Grouping Mechanisms and Linguistic Processing
Many different objects create sounds in our environment (as in a crowded coffee shop). Though the sounds are created by multiple objects at different locations, they all combine into one signal that gets to our ears. The listener must mentally decode that signal into representations of the objects making the sounds. How does this happen? For non-speech sounds, this grouping is based on Gestalt heuristics (similarity, continuity, location, etc). For example, a listener can easily follow the hiss of a train whistle, because it has a similar sound that continues smoothly from one location to the next. However, though speech sounds are acoustically dissimilar (hissing /s/, harmonic vowel /a/, popping /p/), they are often grouped together (perceived as the word ‘sap’). How do listeners string together sounds that violate acoustic grouping principles with such ease and regularity? This project explores this question by examining how grouping mechanisms accommodate and interact with speech sounds.
Project contact: Marjorie Freggens
Mechanisms Underlying Auditory Selective Attention
Many definitions of selective attention tend to reference two components: a facilitatory mechanism that enhances the signal of interest, and an inhibitory mechanism that suppresses irrelevant and potentially distracting signals. Because both mechanisms contribute to the same observable outcome of improved selective attention, it has remained challenging to behaviorally dissociate the two mechanisms. Although there are a number of studies providing behavioral and neural evidence of the independence of these mechanisms in visual selective attention, the distinction is currently less clear in the auditory domain. The primary goal of this project is to obtain clear behavioral evidence for each mechanism and to use that information to better understand the operation of auditory selective attention.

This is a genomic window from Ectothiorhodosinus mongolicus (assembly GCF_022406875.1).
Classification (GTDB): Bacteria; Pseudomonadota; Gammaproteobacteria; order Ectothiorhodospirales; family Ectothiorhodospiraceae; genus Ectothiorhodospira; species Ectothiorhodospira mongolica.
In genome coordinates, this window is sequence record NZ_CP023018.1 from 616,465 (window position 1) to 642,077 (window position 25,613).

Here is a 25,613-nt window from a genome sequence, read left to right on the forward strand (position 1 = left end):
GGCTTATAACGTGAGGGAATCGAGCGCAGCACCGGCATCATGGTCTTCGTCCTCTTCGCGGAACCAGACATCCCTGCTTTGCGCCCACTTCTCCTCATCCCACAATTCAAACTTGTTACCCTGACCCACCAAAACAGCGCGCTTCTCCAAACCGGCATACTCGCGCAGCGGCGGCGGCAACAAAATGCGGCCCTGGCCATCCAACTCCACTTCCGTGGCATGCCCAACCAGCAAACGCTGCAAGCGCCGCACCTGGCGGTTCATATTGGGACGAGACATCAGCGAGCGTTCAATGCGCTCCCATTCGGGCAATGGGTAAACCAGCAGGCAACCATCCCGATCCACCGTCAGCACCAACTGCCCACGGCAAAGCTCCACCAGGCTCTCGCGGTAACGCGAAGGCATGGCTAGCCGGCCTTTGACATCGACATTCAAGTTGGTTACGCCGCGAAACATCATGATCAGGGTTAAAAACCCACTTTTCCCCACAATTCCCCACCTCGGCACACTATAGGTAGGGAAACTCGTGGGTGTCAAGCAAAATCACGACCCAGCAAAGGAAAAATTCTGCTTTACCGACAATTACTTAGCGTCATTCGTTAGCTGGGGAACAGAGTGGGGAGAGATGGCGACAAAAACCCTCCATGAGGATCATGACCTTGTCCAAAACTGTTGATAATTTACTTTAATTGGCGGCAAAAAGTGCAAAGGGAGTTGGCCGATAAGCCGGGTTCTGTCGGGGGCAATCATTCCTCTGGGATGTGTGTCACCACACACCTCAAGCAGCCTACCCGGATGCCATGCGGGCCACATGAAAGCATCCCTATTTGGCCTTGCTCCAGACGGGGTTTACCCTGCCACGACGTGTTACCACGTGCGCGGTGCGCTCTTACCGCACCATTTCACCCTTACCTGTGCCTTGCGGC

Project contact: Heather Daly
Behavioral and Neural Mechanisms of Audiovisual Speech Integration
How do listeners use both visual and auditory speech cues to understand what is being said? How does the use of each modality change if a speech signal is degraded or otherwise difficult to understand? We are investigating the underlying neural mechanisms of audiovisual integration in speech perception using electroencephalography (EEG) and behavioral paradigms. In particular, we study which cues from each modality are most informative for robust integration, and how the relative weighting of auditory and visual speech cues is impacted by noise in either speech stream. This work is in collaboration with Tony Shahin, Ph.D. at the University of California, Merced, under NIH/NIDCD grant #DC013543.
Project contact: Hannah Shatzer
Neuroplasticity and Speech Perception in Cochlear Implant Recipients
Postlingually deaf adults who receive cochlear implants experience a wide variety of outcomes related to speech perception post-implantation. This variability may be explained by underlying neural and cognitive factors that differ across individuals, such as the degree of plasticity experienced in auditory cortex during and after deafness. This project longitudinally explores the relationship between markers of neuroplasticity and speech perception performance in new cochlear implant recipients over the first few months post-implantation, in hopes of determining whether increased plasticity during deafness can facilitate or impede rehabilitation of auditory speech perception after implantation. This project is a collaboration with Aaron Moberly, M.D., and Kara Vasil, Au.D. at the Ohio State Eye and Ear Institute.
Project contact: Hannah Shatzer